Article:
Researchers at the German Cancer Research Center in Heidelberg have discovered a particular molecule, named Dickkopf-1 or Dkk1, that seems to have a positive effect on cognition in the elderly. Typically, as humans (and rats) age, they produce fewer neurons, which inhibits cognitive abilities. But when Dkk1 is blocked, older rats tested just as well as younger rats on memory and recognition tests.
Water, oxygen and now sugar molecules have been found floating around in space, in the right place and at the right moment to wind up on newly forming planets. Astronomers have found sugar molecules around a star for the first time, using the Atacama Large Millimeter/submillimeter Array.
While most people end up crafting stick figures in boring meetings, Graham Richards of the Royal Society of Chemistry (RSC) was doodling when he thought making "a molecular structure with three hexagonal rings above two others would make for an interesting synthetic challenge."
In an attempt to make casual daydreamers feel even worse, Richards and a team of chemists from the RSC, University of Warwick, and IBM Research–Zurich got to work, synthesizing and photographing olympicene with remarkable resolution.
A group of scientists at the Catalan Institute of Nanotechnology have created a new scale (and process for weighing) that increases the accuracy of small-scale, um, scales to new heights. Their new scale, which uses short nanotubes at very low temperatures, was able to measure the vibration of items down to a single yoctogram, one septillionth of a gram. For some (possible helpful) scale (that word again!), a single proton weighs 1.7 yoctograms. The scale could be used in the future for medical diagnostics as well as research. [via Nature]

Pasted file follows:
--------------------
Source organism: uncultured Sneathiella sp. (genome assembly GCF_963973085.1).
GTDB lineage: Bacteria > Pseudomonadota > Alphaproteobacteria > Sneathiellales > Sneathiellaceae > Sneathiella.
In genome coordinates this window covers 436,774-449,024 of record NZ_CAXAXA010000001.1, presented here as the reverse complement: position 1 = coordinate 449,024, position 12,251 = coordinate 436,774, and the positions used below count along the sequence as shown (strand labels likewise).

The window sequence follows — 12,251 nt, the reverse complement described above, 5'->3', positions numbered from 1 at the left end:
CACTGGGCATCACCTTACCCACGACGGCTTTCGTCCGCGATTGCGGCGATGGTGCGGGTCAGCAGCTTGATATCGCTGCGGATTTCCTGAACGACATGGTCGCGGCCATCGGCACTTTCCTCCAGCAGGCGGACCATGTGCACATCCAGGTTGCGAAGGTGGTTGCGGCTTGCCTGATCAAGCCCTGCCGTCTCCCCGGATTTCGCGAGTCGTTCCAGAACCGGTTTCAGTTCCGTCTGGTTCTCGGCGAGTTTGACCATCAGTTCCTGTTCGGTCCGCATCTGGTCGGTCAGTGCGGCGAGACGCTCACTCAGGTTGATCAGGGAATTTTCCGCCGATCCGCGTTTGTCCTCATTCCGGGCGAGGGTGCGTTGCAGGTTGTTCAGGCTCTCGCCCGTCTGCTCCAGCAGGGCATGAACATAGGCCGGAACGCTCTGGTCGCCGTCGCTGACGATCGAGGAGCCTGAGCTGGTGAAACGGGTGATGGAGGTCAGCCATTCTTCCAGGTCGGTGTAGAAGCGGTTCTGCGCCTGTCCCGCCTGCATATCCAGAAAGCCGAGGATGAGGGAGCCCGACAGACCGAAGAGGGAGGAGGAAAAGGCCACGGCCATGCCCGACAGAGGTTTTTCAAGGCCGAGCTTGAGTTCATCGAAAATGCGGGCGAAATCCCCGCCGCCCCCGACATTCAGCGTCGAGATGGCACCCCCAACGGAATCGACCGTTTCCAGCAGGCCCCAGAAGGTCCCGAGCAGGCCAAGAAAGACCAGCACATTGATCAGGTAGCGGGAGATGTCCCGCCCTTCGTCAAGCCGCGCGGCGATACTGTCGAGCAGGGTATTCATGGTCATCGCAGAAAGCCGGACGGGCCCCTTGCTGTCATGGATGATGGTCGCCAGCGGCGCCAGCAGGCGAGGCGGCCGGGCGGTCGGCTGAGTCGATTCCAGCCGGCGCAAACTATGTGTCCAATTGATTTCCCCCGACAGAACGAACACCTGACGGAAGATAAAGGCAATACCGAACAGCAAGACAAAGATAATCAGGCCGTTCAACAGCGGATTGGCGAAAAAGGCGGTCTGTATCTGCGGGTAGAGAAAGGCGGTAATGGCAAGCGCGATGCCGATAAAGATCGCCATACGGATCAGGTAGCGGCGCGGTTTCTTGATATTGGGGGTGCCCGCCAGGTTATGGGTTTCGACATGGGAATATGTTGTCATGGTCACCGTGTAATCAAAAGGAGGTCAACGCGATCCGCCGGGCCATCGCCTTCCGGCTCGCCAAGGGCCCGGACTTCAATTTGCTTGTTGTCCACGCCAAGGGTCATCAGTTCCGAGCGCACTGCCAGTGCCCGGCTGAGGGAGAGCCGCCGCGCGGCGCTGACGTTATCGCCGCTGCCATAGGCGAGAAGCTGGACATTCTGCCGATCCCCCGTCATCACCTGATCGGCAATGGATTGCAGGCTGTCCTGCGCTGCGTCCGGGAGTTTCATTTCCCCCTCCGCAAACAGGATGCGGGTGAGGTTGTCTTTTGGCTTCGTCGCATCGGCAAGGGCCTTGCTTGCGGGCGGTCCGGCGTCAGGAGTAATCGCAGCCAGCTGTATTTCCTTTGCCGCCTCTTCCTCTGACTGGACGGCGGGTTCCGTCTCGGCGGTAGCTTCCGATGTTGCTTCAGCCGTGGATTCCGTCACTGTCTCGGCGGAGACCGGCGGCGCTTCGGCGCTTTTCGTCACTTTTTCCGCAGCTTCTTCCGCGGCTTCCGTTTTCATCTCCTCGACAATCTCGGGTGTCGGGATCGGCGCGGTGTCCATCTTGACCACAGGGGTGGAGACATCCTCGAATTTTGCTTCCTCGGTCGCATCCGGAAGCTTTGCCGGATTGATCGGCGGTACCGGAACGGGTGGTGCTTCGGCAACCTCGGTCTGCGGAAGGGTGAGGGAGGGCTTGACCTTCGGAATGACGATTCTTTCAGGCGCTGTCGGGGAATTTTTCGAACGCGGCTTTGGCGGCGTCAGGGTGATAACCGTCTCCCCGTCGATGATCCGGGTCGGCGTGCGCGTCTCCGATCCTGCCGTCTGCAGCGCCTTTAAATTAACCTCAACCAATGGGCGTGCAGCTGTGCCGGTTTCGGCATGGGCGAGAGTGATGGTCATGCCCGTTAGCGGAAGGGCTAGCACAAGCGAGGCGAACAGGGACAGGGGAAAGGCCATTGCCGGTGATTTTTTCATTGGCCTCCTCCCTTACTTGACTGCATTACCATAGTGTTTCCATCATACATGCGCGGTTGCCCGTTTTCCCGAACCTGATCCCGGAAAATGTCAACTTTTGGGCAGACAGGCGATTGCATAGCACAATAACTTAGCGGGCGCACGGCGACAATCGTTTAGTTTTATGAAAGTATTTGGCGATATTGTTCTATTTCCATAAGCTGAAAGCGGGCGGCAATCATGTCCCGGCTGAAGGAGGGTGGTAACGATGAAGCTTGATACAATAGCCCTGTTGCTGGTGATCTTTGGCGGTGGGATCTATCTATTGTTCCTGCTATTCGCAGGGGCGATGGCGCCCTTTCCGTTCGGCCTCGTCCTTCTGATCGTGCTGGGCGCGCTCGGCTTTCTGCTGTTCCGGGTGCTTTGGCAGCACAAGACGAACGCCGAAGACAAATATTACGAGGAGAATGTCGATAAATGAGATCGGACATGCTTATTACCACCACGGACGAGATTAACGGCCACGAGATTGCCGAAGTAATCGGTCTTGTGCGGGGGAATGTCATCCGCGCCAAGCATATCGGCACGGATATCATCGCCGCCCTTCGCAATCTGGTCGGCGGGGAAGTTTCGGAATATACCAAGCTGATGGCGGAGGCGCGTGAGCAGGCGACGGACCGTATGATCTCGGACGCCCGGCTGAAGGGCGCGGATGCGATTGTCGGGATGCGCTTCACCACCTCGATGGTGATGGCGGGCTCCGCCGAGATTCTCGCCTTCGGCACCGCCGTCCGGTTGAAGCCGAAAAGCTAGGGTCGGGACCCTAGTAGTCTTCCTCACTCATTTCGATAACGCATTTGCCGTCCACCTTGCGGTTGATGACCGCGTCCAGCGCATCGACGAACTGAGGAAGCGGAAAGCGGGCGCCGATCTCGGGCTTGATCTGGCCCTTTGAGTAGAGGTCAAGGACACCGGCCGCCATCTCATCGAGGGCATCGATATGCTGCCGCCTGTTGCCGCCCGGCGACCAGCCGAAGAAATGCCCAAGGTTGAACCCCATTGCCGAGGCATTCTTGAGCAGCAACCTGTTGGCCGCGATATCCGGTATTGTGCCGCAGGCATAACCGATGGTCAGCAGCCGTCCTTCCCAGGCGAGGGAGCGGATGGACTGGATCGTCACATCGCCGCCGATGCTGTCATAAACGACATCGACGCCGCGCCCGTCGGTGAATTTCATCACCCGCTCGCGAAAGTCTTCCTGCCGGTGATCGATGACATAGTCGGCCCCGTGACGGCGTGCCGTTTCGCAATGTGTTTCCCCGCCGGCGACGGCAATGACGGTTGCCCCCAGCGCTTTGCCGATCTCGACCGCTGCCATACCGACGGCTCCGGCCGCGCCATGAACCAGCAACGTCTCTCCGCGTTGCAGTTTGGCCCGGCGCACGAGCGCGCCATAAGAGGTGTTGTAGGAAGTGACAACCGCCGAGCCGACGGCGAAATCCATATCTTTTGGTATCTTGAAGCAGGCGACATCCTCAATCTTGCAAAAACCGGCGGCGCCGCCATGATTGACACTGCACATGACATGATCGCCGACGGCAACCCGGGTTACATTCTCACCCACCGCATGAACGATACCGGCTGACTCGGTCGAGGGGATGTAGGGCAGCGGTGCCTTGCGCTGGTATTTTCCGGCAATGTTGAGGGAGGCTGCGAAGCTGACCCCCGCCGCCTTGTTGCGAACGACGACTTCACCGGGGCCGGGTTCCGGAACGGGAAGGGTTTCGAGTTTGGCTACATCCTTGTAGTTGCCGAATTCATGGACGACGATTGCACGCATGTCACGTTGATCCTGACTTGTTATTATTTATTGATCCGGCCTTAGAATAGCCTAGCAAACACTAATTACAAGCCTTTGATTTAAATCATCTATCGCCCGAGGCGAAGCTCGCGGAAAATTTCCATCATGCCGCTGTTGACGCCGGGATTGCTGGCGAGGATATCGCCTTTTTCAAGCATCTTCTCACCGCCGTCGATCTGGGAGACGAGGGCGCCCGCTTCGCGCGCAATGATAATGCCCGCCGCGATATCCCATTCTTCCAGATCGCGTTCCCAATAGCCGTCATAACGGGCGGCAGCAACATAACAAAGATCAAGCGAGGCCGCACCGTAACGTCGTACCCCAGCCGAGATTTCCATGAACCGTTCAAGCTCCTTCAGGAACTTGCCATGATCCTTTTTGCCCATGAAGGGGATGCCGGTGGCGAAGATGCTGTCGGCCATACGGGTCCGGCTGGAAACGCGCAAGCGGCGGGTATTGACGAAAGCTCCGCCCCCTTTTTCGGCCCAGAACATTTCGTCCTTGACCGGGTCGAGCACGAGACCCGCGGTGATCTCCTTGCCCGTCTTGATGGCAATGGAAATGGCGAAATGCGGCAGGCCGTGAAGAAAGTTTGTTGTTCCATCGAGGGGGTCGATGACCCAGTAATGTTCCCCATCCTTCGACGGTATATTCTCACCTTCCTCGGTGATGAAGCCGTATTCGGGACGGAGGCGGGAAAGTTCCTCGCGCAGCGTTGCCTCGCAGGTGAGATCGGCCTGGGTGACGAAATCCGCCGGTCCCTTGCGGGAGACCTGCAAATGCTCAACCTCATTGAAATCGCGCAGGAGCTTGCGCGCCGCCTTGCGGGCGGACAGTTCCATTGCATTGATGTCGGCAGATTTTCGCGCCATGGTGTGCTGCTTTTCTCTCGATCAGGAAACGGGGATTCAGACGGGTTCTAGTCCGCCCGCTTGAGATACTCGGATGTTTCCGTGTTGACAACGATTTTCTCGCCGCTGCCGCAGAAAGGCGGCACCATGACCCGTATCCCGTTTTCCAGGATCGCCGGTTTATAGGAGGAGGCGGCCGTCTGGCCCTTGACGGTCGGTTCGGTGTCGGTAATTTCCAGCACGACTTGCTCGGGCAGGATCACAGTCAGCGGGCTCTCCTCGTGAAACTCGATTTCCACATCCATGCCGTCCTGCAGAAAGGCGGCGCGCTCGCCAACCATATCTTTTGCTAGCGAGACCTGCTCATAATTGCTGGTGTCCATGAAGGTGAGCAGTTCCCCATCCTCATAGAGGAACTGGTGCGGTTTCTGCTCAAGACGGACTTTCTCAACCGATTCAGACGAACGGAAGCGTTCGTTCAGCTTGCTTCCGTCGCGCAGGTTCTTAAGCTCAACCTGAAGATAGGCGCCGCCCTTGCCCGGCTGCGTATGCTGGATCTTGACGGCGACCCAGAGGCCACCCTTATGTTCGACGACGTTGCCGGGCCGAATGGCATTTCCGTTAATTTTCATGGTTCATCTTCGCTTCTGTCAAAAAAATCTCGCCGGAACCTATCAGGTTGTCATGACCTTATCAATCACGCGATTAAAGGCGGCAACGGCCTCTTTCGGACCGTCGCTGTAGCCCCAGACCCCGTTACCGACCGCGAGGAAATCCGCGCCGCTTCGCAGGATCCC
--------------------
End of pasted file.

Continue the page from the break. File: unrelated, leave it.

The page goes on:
Ohio State University researchers have captured the first-ever images of atoms moving within a molecule using a novel technique that turns one of the molecules own electrons into a kind of flash bulb. The technique has yielded a new way of imaging molecules, but could one day help scientists to intimately control chemical reactions at the atomic scale.
This is a molecule, and the circles represent how the electrical charge is distributed inside it.
It's a glimpse of the forces that bind molecules together, essentially. This picture is a major breakthrough for nanotechnologists — understanding how charge is arranged inside molecules could help research in anything from solar energy to biology.
IBM researchers made this image using a new technique called Kelvin probe force microscopy, a different version of the more familiar atomic force microscopy that already gave us the first pictures of a molecule three years ago.
Clara Lazen is the discoverer of tetranitratoxycarbon, a molecule constructed of, obviously, oxygen, nitrogen, and carbon. It's got some interesting possible properties, ranging from use as an explosive to energy storage. Lazen is listed as the co-author of a recent paper on the molecule. But that's not what's so interesting and inspiring about this story. What's so unusual here is that Clara Lazen is a ten-year-old fifth-grader in Kansas City, MO.
One of the hallmarks of living things is self-replication, the ability to make new copies of biological structures. Scientists have harnessed this ability in several ways, using DNA and viruses to organize materials for things like solar panels. But inducing artificial self-replication, which would enable new types of self-fabricating materials, has proven more difficult.